GMSF: Are you an Outer or an Upper?
Are you an Outer or an Upper?
You might be surprised that it’s got nothing to do with Brexit. This is the debate around the Greater Manchester Spatial Framework, though it also applies to many other Local Plans.
The question is how we grow our city region. Do we focus on building out: more homes, industrial units and offices on greenfield sites, stretching our borders? Or do we grow upwards – increase density in the existing population centres, packing more people into today’s urban environment?
The original GMSF, and the view still supported by most Greater Manchester council leaders, is more in the Outer camp. A large proportion of the 200,000 new homes Greater Manchester needs over the next twenty years is planned for Green Belt land.
There are clear benefits to the Outer approach. It’s relatively easy and cheap. The greenfield sites provide good profit margins for developers, making them eminently deliverable. And once those sites have taken their share of new homes, the remaining housing need can be met by the easier-to-deliver brownfield sites, especially those around the desirable city centre.
It can be argued that relatively little of the UK is built on – less than 2.5% – so perhaps we shouldn’t be too precious about building on a little more. Some might also point out that people seem to rather like living in suburbia with a nice house and a nice garden on a nice quiet road.
At the recent Place North West Northern Transport Summit, James Rayner from Broadway Malyan set out an alternative. You can see his slide presentation here.
Rayner’s case is that the urban sprawl that characterised city growth in the 20th century has to be replaced with mixed-use higher density developments. He argues for development around transport hubs – Greater Manchester’s 94 rail stations. New communities with new hearts in a growing-but-compact city.
That should be music to the ears of Andy Burnham. The Greater Manchester Mayor has ordered a “radical rewrite” of the GMSF and wants to see less development on the greenbelt.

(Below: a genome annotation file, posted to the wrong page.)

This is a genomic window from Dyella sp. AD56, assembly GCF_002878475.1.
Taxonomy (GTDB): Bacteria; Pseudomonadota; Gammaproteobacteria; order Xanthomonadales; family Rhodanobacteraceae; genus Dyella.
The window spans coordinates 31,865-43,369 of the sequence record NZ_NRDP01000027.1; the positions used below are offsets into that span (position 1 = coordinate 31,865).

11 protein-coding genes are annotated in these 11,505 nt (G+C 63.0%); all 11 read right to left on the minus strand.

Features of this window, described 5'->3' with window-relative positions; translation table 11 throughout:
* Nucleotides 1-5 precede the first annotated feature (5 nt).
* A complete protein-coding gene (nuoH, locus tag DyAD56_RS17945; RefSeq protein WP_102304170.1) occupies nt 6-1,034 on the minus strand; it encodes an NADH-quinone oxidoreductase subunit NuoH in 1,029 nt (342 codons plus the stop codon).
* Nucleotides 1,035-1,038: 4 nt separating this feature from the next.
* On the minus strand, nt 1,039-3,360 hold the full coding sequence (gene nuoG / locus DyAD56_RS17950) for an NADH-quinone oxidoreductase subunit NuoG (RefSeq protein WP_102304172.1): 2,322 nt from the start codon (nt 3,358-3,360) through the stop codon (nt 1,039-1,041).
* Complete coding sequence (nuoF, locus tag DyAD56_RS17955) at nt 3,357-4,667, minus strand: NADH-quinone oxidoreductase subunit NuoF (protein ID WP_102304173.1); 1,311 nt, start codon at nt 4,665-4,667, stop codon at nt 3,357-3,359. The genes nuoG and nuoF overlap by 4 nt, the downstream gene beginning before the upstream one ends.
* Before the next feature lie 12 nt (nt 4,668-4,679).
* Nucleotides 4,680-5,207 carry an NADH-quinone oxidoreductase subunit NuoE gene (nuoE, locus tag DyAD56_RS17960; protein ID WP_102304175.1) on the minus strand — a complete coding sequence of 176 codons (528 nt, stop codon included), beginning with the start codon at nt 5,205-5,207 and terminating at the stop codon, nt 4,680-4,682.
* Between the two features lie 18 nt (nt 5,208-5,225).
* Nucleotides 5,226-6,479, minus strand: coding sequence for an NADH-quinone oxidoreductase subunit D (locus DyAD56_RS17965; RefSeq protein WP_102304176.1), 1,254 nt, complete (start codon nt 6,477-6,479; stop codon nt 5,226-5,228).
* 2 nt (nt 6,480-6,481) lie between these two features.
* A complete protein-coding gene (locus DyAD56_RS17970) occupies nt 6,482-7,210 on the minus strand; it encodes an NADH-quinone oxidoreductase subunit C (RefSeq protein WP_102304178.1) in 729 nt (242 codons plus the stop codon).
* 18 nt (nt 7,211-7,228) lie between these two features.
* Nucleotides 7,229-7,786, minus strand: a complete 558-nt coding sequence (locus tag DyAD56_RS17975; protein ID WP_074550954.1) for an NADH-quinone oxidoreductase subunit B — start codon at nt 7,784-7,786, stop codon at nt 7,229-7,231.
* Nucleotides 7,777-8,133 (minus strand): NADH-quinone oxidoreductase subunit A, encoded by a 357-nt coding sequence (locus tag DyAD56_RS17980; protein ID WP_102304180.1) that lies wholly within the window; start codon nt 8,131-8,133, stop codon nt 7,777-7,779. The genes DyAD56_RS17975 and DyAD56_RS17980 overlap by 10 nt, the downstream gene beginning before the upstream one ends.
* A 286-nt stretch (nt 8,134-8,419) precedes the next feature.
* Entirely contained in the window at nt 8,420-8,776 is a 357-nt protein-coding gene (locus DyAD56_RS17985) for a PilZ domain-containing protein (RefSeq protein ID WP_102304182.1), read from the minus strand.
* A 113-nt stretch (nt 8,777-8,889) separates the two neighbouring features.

And, of course, many will retort with “if only it was that easy.”
The cost of urban regeneration on the sort of scale needed to build at least 10,500 new homes a year across Greater Manchester is likely to be high. There’s demolition and decontamination costs. Additional infrastructure will be needed. We can talk about sexy tram lines and refurbished stations, but someone had better be looking at our ageing sewerage systems and electricity networks too.
So the challenge for Uppers like Andy Burnham is to come up with a funding mechanism for the sort of large scale urban renewal that would be required. Not just a flagship project here or a small-scale trial there but consistent projects delivering high quality outcomes right across Greater Manchester, year-in, year-out.
Outer or Upper – which are you?
A recent YouGov survey for Grosvenor Britain & Ireland on the development and planning system does not make pretty reading.
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A fortnight ago voters across England went to the polls to elect local councillors responsible for determining what happens to our built environment for the next four years.